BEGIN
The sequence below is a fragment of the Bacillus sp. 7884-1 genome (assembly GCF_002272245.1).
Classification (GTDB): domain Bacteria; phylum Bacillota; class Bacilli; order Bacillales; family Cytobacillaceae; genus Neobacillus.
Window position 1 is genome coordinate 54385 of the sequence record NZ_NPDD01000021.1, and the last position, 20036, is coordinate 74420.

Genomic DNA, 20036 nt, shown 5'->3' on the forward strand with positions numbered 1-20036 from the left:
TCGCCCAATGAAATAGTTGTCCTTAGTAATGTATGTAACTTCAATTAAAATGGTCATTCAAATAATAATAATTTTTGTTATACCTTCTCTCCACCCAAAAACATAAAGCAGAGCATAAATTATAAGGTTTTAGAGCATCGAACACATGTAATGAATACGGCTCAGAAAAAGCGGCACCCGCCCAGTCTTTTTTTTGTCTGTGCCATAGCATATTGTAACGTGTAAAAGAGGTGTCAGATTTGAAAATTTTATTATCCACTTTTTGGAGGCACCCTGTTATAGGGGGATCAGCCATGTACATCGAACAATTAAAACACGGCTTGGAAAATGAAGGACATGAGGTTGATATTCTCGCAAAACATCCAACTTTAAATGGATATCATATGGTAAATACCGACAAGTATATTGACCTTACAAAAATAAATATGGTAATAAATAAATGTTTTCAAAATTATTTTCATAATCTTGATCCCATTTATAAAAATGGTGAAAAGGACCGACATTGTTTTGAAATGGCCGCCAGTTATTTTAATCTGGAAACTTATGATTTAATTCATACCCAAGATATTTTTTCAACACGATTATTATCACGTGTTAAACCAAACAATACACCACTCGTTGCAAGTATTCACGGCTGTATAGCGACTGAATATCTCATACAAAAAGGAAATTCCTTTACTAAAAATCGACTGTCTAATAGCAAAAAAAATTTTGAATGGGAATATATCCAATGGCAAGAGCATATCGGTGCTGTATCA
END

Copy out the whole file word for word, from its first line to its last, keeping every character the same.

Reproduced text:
The sequence below is a fragment of the Bacillus sp. 7884-1 genome (assembly GCF_002272245.1).
Classification (GTDB): domain Bacteria; phylum Bacillota; class Bacilli; order Bacillales; family Cytobacillaceae; genus Neobacillus.
Window position 1 is genome coordinate 54385 of the sequence record NZ_NPDD01000021.1, and the last position, 20036, is coordinate 74420.

Genomic DNA, 20036 nt, shown 5'->3' on the forward strand with positions numbered 1-20036 from the left:
TCGCCCAATGAAATAGTTGTCCTTAGTAATGTATGTAACTTCAATTAAAATGGTCATTCAAATAATAATAATTTTTGTTATACCTTCTCTCCACCCAAAAACATAAAGCAGAGCATAAATTATAAGGTTTTAGAGCATCGAACACATGTAATGAATACGGCTCAGAAAAAGCGGCACCCGCCCAGTCTTTTTTTTGTCTGTGCCATAGCATATTGTAACGTGTAAAAGAGGTGTCAGATTTGAAAATTTTATTATCCACTTTTTGGAGGCACCCTGTTATAGGGGGATCAGCCATGTACATCGAACAATTAAAACACGGCTTGGAAAATGAAGGACATGAGGTTGATATTCTCGCAAAACATCCAACTTTAAATGGATATCATATGGTAAATACCGACAAGTATATTGACCTTACAAAAATAAATATGGTAATAAATAAATGTTTTCAAAATTATTTTCATAATCTTGATCCCATTTATAAAAATGGTGAAAAGGACCGACATTGTTTTGAAATGGCCGCCAGTTATTTTAATCTGGAAACTTATGATTTAATTCATACCCAAGATATTTTTTCAACACGATTATTATCACGTGTTAAACCAAACAATACACCACTCGTTGCAAGTATTCACGGCTGTATAGCGACTGAATATCTCATACAAAAAGGAAATTCCTTTACTAAAAATCGACTGTCTAATAGCAAAAAAAATTTTGAATGGGAATATATCCAATGGCAAGAGCATATCGGTGCTGTATCA